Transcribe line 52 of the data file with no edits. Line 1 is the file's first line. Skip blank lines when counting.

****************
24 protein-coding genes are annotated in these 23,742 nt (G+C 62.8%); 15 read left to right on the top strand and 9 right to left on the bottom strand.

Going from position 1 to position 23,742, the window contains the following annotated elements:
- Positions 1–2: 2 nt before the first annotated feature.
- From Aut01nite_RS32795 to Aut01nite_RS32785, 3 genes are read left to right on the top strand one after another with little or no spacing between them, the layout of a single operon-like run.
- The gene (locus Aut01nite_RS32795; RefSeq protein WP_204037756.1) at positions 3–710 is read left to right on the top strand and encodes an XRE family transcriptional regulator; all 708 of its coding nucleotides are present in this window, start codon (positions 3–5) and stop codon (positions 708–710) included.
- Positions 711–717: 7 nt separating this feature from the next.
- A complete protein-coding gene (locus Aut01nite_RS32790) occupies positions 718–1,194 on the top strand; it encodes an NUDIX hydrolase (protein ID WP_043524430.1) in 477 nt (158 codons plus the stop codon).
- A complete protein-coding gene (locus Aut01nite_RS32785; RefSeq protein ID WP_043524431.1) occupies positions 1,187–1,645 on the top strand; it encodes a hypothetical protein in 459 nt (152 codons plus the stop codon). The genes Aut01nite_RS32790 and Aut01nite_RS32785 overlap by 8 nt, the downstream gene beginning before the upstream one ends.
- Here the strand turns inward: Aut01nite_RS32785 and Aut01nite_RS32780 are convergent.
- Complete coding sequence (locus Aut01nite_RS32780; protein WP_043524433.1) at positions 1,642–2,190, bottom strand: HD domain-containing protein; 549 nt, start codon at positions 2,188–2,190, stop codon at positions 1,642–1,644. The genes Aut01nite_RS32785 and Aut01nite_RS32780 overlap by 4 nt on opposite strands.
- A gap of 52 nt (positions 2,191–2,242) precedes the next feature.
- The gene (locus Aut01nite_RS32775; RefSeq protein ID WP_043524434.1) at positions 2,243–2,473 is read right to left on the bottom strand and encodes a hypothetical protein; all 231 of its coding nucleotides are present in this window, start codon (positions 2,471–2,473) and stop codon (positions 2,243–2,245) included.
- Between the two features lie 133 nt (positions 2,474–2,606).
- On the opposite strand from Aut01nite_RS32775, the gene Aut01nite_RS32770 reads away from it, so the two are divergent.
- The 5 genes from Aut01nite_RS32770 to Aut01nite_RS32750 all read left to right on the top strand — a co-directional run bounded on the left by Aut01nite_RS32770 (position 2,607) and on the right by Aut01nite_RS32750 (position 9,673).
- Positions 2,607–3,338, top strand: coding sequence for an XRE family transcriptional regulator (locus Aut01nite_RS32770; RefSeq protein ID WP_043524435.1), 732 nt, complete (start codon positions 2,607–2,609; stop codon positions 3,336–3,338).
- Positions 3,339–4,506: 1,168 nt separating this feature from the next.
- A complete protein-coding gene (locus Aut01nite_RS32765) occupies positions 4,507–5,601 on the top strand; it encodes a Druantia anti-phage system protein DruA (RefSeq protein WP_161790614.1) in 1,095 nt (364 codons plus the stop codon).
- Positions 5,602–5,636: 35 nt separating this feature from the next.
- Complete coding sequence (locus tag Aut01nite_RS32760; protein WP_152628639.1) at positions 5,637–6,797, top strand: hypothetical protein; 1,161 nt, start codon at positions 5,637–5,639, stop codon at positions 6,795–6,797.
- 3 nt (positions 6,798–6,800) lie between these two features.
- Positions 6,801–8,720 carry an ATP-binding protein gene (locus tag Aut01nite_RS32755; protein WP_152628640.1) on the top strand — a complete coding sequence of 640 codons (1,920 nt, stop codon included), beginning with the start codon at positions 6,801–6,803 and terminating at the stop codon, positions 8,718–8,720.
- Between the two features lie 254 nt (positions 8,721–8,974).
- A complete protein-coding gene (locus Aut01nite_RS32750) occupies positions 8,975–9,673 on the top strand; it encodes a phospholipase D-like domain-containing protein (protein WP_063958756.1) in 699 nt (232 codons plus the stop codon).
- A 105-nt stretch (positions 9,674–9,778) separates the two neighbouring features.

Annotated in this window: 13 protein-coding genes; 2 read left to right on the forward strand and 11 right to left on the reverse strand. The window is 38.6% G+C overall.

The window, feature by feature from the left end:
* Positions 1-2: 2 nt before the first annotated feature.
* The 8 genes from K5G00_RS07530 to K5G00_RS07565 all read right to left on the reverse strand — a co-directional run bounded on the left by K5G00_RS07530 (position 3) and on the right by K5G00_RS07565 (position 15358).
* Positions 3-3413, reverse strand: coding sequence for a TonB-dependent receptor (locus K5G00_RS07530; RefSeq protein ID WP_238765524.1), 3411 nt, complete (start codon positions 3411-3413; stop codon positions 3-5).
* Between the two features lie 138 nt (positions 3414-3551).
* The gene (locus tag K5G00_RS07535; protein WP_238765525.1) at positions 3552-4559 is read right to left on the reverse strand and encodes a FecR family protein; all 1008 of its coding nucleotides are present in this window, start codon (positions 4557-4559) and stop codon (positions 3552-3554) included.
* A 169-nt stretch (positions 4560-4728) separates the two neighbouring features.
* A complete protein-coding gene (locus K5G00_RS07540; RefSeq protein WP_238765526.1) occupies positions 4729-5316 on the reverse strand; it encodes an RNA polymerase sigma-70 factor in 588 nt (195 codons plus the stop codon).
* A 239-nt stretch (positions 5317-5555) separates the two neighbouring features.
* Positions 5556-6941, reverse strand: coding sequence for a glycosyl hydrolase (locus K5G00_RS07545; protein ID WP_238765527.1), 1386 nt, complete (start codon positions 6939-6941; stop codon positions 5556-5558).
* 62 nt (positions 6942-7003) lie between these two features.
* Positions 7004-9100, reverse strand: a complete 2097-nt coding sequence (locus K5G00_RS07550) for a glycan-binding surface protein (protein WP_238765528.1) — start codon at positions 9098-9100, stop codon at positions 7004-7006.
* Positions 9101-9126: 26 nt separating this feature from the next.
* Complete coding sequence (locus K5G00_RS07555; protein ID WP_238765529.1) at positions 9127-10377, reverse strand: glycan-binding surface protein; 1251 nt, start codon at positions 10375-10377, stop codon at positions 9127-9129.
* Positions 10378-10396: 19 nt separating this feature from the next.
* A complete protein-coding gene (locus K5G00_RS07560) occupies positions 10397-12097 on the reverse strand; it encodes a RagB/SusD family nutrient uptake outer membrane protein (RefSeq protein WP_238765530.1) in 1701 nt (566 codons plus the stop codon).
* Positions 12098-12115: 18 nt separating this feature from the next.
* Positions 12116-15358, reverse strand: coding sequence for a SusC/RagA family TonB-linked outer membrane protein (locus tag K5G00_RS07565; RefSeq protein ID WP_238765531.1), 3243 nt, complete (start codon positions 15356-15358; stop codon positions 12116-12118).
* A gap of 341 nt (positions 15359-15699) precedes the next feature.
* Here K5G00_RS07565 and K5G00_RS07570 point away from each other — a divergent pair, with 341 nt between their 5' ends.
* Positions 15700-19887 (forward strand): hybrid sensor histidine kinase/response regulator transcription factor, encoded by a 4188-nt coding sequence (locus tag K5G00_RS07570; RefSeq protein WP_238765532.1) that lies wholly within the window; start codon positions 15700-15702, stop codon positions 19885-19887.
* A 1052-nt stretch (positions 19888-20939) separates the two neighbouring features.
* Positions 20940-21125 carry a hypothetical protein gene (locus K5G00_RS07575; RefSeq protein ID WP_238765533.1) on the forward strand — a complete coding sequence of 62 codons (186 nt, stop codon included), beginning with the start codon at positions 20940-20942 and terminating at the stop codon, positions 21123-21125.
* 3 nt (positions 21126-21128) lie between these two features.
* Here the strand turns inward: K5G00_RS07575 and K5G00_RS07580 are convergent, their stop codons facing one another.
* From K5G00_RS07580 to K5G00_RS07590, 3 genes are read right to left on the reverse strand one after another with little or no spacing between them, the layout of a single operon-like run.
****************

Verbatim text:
* From K5G00_RS07580 to K5G00_RS07590, 3 genes are read right to left on the reverse strand one after another with little or no spacing between them, the layout of a single operon-like run.